Jennifer Eustace. (IWN photo)

Jennifer Eustace, wife of Opposition Leader Arnhim Eustace, says she believes that “too much emphasis” is placed on whether a leader is charismatic.

“I think charisma is overrated. I honestly think so,” she said Saturday during a panel discussion on the topic “Women Voices: The Value of a True Leader”.

The discussion, organised by the Universal Peace Federation, was held to celebrate International Women’s Day.

“How valuable is charisma? Is it the most important value, and if not, what is,” moderator Kay Bacchus Browne asked the panel, which also included former Member of Parliament, now speaker of the OECS Assembly, Rene Baptiste; Leader and founder of the Democratic Republican Party Anesia Baptiste; and Rev. Dawn Bacchus-Horan.

From left: Anesia Baptiste, Rene Baptiste, Kay Bacchus-Browne (moderator),  Jennifer Eustace and Rev. Dawn Bacchus-Horan. (IWN photo)
From left: Anesia Baptiste, Rene Baptiste, Kay Bacchus-Browne (moderator), Jennifer Eustace and Rev. Dawn Bacchus-Horan. (IWN photo)

Eustace, whose husband is often characterised as lacking charisma, went back 50 years into Caribbean integration history to support her point that charisma is just a “fad”.

“And I say that when I consider the integration movement in the region. Fifty years ago, a charismatic ANR Robinson delivered a most powerful speech — I think it was in Jamaica — arguing for political union. It was hailed all over the region as a mighty speech. Twenty years later, PJ Patterson does the same thing. And fifty years after we started the discussion on integration of these islands, we’re still in limbo,” she said.

“At the time when the Caribbean started its movement, the European union was a fledging organisation with nine countries. Today, they have almost 30 … They speak with one voice at the United Nations [and] all these international bodies. Where are we?

“There is a crisis of leadership in this place. We are insular. Tell me what is the reason we have a CARICOM passport and we have no unity called the Caribbean. We are all insular-minded.

“So what I am saying, charisma of these leaders, we put too much emphasis on it. It is a passing phase. It is a fad. Because today we will argue Jennifer Eustace has plenty charisma.’ Tomorrow, I will fess up, and I am the worst person. It is transient. Leave it alone. It is like a shadow — grabbing at a shadow. And for me, charisma is not important,” she said.

During her opening presentation on the topic, Eustace said, “It strikes me that what we often look for in a leader are charisma, commitment and a fighting spirit, concern, and a reflection of our own physical looks and image in a leader.”

A section of the audience at the event on Saturday. (IWN photo)
A section of the audience at the event on Saturday. (IWN photo)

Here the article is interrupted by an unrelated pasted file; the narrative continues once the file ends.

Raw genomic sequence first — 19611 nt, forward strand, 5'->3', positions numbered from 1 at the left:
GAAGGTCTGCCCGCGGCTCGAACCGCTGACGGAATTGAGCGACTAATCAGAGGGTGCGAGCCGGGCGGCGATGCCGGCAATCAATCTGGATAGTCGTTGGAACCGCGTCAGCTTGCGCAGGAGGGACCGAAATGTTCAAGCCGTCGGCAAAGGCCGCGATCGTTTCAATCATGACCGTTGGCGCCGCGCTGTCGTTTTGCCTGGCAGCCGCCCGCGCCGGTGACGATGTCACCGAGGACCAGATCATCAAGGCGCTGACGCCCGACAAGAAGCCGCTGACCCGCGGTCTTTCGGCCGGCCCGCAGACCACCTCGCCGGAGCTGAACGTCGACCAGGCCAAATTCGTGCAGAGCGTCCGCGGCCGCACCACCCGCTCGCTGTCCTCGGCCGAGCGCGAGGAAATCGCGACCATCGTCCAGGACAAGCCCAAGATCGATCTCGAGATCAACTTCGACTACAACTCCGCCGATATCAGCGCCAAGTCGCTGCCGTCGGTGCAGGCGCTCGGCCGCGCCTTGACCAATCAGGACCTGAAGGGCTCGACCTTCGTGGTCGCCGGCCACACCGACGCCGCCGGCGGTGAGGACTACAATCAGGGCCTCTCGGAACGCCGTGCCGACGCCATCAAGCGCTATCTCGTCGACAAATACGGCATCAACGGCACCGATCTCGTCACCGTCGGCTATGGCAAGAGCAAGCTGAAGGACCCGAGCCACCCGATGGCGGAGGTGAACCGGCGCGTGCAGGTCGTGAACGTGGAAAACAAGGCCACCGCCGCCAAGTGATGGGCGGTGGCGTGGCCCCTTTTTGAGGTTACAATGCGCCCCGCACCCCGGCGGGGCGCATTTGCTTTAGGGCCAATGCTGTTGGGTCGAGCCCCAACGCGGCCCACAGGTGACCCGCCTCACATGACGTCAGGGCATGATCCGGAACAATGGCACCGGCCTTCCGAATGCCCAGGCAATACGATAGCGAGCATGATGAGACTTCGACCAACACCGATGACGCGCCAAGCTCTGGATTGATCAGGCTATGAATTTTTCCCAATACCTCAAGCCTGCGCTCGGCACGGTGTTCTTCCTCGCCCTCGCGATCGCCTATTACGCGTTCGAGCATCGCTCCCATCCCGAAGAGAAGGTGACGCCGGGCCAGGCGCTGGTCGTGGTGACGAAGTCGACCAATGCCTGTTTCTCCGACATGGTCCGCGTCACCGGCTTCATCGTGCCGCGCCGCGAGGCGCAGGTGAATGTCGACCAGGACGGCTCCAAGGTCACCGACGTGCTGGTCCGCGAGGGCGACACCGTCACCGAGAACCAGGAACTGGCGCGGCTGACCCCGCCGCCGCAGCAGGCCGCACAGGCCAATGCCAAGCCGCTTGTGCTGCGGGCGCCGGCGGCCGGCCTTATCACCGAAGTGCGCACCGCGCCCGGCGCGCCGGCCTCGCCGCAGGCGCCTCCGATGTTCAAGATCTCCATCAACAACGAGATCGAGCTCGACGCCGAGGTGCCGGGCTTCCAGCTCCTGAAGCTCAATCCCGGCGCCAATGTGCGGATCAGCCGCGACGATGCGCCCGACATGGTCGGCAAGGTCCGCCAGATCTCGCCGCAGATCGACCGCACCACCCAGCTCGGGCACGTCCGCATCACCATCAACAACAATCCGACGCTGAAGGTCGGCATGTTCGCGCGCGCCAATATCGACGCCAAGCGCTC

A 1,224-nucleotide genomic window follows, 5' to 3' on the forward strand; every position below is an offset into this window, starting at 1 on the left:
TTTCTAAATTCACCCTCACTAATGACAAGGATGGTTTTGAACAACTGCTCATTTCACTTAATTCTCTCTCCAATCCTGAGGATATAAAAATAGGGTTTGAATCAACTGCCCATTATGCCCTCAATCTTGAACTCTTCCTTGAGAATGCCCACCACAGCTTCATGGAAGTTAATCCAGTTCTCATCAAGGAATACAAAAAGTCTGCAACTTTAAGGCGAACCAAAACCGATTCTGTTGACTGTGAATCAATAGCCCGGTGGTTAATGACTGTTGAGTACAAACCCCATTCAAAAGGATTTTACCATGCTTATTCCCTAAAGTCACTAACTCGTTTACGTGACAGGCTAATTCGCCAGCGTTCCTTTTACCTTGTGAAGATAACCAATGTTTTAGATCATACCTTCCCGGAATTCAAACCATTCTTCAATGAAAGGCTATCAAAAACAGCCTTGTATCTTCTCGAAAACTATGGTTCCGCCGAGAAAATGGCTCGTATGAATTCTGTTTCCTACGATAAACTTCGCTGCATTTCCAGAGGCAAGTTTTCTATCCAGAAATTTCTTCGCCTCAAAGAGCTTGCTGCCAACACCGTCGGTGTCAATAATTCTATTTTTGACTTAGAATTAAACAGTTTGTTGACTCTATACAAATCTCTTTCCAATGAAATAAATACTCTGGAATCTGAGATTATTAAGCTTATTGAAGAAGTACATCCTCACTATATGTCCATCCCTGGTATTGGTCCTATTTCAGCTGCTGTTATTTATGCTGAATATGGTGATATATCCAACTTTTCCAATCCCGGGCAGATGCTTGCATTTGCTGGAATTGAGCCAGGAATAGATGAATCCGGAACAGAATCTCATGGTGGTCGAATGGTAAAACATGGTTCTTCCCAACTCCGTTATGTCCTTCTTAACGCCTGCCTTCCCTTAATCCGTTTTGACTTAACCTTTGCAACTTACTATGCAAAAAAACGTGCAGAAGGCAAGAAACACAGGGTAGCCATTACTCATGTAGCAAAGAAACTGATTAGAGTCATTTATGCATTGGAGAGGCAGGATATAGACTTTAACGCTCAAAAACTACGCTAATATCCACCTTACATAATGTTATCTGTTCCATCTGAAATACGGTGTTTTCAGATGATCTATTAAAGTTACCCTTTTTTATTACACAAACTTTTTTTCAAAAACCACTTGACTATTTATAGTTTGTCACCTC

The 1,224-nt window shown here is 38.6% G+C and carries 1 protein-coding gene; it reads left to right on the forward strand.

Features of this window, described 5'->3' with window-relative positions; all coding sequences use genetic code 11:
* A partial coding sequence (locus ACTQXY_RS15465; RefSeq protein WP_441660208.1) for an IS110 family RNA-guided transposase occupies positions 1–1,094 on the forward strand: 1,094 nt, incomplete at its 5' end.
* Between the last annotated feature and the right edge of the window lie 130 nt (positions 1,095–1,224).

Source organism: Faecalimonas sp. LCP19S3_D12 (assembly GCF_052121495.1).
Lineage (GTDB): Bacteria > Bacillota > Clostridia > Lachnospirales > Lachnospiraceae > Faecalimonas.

She spoke of an incident after Barack Obama won the nomination to become a presidential candidate, where a black woman in the audience who was really upset told a journalist that Hillary Clinton, Obama’s opponent then, had the image of what a leader should look like.

“The implication being that Obama did not,” Eustace commented.

“This woman has been a follower of the principles of leadership of people like Elma Francois, Nelson Mandela, and I dare say, Arnhim Eustace,” Mrs. Eustace said of herself, evoking chuckles from the audience.

She said the core values a leader ought to display are authentic humility, compassion, kindness, genuine caring for others, a genuine desire to serve, putting service ahead of self, competence in their field of endeavour and a high degrees of self-awareness, accountability, a steadfast work ethic and commitment to personal excellence, and a tough-minded optimism in the face of adversity”.

But former parliamentary representative for West Kingstown, lawyer Rene Baptiste, seemed to have disagreed with Eustace’s view.

“While we were talking about charisma, I remember three people, Madeline Albright, Margaret Thatcher, and Golda Meir. Would you tell me how many of these women — [including] Hillary Clinton and Malala [Yousafzai] — had charisma? I say no more,” said Baptiste, who is Speaker of the OECS authority.

Meanwhile, Anesia Baptiste told the gathering that she thinks that the most important attribute of a leader is being a servant.

“I really believe that … If you are serving, and that’s what you are doing, whether in the particular instance you are being charismatic or not, service is ideal,” Baptiste said.

“I do believe, however, at the same time, there is a time and place for everything …” she said, adding that the Apostle Paul said that at times one has to be all things to all men.

Leader of the Opposition Arnhim Eustace at  the discussion on Saturday. (IWN photo)
Leader of the Opposition Arnhim Eustace at the discussion on Saturday. (IWN photo)

“In a sense that if you know you are dealing with an audience that is very interested in the vigour with which you speak or how you are able to bring over your message, you are going to draw them like that. Not saying that you should lie for the interest of being charismatic …

“I wouldn’t just dismiss it (charisma) all together as not being important, but, I agree, it is not the all-important. For me, the most important attribute of a leader is being a servant,” Baptiste said.

Bacchus-Horan proposed a replacement for charisma as a major attribute of leaders.

“I would really love to replace that word charisma with character, because these are the things that are important. We can speak and say lovely words, but if our words have no content and no value, they are empty.

“One of the important things of leadership is living for the sake of others and service, but the most important aspect of a leader is a leader with a heart, because heart is the impulse to love and to give. We must have what is called a parental heart,” she said.